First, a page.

Comptroller Scott Stringer says New York City has little choice but to rework Mayor de Blasio’s affordable housing plan to serve more low-income people. “If we don’t start producing housing for working-class New Yorkers, then we’re going to be a very different city,” Stringer told WBAI’s Max & Murphy on Wednesday. “And we’re not going to be able to afford the exploding cost of homeless shelters.”
Meanwhile, Lt. Gov. Kathy Hochul blamed New York’s continuing population loss—its shedding of 48,000 people between 2017 and 2018 was the biggest decline of any state—partly on the weather. Older New Yorkers, she said, left the state seeking warmer climates. “They’d rather live in sunny Florida,” she said. “That’s just a statement of fact.”
Hochul, who is entering her second term as Gov. Cuomo’s lieutenant, said she would continue to focus on issues that affect women. Cuomo recently appointed her to co-chair a task force on child-care availability, which she said is a critical issue not just to the families that depend on it to facilitate their own careers and schooling, but on the people (overwhelmingly women) for whom child-care is the career.
Stringer last month proposed shifting the 85,000 new construction units left under de Blasio’s Housing New York plan to serve very low and extremely low-income New Yorkers, and to finance the required $370 million capital fund and $120 million annual operating cost by raising the real-property transfer tax on higher-value property purchases. Stringer also wants to eliminate the mortgage recording tax so that overall taxes on home purchases are more progressive. Stringer’s plan would set aside 15 percent of new units for homeless people.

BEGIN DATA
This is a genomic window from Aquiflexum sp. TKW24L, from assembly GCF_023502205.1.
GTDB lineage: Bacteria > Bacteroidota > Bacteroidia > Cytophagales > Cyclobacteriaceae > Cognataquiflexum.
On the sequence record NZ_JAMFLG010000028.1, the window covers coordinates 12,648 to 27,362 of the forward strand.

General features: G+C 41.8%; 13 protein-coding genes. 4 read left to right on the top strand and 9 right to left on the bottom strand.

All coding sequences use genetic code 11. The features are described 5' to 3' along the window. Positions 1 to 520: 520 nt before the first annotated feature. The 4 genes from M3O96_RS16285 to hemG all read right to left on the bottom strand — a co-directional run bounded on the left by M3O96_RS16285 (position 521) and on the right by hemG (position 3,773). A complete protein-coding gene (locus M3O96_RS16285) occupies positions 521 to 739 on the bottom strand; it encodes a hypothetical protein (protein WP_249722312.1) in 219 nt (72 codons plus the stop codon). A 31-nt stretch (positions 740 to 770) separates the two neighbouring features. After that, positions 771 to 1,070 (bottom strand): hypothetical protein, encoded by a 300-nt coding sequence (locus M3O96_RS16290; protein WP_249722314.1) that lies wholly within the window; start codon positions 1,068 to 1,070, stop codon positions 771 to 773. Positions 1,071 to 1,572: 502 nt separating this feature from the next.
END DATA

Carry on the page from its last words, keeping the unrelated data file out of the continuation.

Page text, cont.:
The tax changes would require approval by the state legislature, which Stringer said was more likely now that Democrats control both houses of the legislature.
The comptroller also discussed his role on a commission that recommended legislative pay raises and restrictions on outside income, the outlook for the city’s budget and (yes,the obligatory political reporter question) whether (translation: when he will make it official that) he is running for mayor.
Comptroller Scott Stringer
Lt. Gov. Kathy Hochul